Gamedev Grievances #4: The Metagame Trap

Often in RPGs, strategy games and the like, players find that certain strategies, or combinations of strategies, work much more effectively than others. This leads to the establishment of a “metagame” – which, as I understand it, is more or less a set of tried-and-true strategies that players most commonly use.

This can go to the extreme and lead to only a handful of viable strategies that players ever use, because they know those are the only ones that work. Often you’ll find this in multiplayer games with a competitive sphere, where you know your opponents will be obeying the metagame to give them the best possible chance of winning – so if you want to beat them, you’d better obey the metagame, too. You can probably see how this can make gameplay unnecessarily repetitive and boring – at least from my experience.

One example of this is in competitive Pokemon, where comparatively few Pokemon appear in the so-called “Overused” tier while the vast majority wind up being “Neverused”, and strategies such as Stealth Rock Skarmory have become the norm – simply because they work better than most other alternatives on offer.

Of course, metagames aren’t always a bad thing, and in fact appear almost naturally in many games, including (I expect) Ambience once the full version’s released. However, in Ambience I’d like to avoid creating a super-restrictive metagame, and instead give players a number of potential ways in which they could viably play the game, still have fun, and still win.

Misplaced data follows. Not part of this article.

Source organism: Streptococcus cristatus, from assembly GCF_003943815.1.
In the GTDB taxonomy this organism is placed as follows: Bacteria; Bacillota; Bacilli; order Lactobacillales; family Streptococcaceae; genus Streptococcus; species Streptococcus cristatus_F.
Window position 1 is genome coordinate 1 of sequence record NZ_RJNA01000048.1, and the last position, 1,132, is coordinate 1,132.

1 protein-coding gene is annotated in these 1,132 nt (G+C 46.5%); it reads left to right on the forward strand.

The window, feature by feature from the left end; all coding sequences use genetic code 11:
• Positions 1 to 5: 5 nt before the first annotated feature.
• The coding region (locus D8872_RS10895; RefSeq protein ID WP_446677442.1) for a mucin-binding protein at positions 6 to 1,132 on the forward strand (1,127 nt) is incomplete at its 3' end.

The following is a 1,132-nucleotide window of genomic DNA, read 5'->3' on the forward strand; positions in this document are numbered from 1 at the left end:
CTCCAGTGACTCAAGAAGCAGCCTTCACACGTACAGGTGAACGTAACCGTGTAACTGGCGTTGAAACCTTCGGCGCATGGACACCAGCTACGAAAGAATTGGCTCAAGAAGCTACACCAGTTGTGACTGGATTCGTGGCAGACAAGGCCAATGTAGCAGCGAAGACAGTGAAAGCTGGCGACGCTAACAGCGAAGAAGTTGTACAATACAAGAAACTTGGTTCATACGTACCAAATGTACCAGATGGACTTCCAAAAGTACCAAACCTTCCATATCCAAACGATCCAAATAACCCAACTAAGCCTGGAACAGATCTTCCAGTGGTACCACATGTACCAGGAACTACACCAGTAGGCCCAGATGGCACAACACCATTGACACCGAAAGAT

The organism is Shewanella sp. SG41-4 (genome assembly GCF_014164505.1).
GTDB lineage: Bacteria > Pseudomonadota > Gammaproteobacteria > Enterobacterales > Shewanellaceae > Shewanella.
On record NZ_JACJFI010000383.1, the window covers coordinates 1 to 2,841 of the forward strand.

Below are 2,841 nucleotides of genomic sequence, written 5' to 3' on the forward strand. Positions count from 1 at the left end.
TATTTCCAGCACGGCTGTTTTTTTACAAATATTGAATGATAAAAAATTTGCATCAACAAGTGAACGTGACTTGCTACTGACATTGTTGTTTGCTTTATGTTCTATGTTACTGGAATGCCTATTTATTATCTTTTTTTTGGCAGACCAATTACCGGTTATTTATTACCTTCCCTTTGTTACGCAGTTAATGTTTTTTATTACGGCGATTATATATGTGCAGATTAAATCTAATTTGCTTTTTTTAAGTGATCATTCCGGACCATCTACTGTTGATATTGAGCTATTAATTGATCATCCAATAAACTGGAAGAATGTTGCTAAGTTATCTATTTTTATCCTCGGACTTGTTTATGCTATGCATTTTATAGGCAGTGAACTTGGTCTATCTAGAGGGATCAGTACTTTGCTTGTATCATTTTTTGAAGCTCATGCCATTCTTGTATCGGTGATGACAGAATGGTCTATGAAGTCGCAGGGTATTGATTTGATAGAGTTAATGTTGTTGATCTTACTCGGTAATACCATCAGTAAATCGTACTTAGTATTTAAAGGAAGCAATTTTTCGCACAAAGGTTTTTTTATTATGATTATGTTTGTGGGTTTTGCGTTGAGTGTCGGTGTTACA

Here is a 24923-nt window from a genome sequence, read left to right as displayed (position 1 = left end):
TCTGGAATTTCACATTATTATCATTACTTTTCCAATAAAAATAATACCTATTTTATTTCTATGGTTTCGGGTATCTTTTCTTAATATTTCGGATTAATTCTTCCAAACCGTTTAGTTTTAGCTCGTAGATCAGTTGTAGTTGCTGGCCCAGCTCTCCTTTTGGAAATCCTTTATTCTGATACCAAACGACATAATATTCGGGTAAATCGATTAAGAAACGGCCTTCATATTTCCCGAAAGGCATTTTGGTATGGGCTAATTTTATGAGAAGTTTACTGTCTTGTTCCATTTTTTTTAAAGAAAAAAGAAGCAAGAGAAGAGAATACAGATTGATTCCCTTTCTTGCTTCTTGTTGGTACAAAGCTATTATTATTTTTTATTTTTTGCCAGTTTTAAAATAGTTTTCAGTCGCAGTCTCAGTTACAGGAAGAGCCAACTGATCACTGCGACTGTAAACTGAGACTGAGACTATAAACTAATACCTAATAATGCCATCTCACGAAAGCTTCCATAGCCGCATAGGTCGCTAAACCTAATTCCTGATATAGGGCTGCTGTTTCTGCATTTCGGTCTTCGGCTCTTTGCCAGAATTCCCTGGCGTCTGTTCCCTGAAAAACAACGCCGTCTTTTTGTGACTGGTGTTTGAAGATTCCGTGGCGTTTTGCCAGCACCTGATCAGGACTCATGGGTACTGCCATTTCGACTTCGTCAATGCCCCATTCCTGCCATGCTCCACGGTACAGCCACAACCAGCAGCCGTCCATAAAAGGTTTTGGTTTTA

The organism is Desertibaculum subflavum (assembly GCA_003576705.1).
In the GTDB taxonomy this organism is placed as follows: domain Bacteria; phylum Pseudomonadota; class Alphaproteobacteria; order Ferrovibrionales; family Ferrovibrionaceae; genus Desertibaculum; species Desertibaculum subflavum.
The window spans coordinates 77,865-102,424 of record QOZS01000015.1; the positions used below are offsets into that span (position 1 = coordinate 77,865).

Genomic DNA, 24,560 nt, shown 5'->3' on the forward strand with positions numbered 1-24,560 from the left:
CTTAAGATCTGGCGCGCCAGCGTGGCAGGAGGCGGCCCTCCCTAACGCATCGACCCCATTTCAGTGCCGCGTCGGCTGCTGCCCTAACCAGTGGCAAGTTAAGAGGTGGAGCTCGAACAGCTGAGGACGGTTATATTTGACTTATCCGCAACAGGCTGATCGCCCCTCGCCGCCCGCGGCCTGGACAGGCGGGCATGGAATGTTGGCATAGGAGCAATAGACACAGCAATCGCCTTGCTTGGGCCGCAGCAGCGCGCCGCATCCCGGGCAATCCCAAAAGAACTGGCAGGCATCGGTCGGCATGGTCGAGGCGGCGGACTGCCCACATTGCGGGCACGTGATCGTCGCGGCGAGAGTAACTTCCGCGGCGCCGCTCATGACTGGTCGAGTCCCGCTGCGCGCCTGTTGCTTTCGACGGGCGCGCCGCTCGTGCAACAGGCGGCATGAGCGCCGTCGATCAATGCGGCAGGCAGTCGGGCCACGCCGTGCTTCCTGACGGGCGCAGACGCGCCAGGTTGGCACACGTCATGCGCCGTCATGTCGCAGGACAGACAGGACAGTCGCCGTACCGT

One way I’m working on achieving this is weakening or strengthening enemies based on the prevailing Ambience. For example, suppose I’m fighting… I don’t know (spins wheel)… a Lava Fish.

Decisions, decisions.
Decisions, decisions. How best to defeat this Lava Fish?

There are a few things I could do:

  1. I could choose to equip my most powerful weapon and just bash away at it until I defeat it. That could work, but it might also drain my SP very quickly, meaning I have to use up a lot more valuable items to restore SP.
  2. If I’m weakened, I could choose to run away and try to escape to the next floor. However, there’s also the risk of running into another enemy as I’m fleeing – meaning I now have to defeat two enemies in my weakened state.
  3. Alternatively, I could choose to activate my Ambience of Rain, which would weaken the Lava Fish considerably. That would then allow me to defeat it relatively easily with a medium-level weapon.
    But… activating the Ambience of Rain would boost my HP, but lower my accuracy, which could cause problems when fighting other enemies later on. Also, activating the Ambience of Rain will greatly power up any Water Rats on the floor – so if I defeat the Lava Fish and then run into a Water Rat – which seems to be the case in the picture above – I’m going to be at a big disadvantage.

Regardless of which strategy the player decides to go with, I’m hoping to keep their options open and as unrestricted as possible, while also presenting a “smart” way of playing the game (making use of Ambiences) and a “not-so-smart” way (using brute force to defeat enemies). It’s all about keeping the game interesting, playable, and – most importantly – fun.

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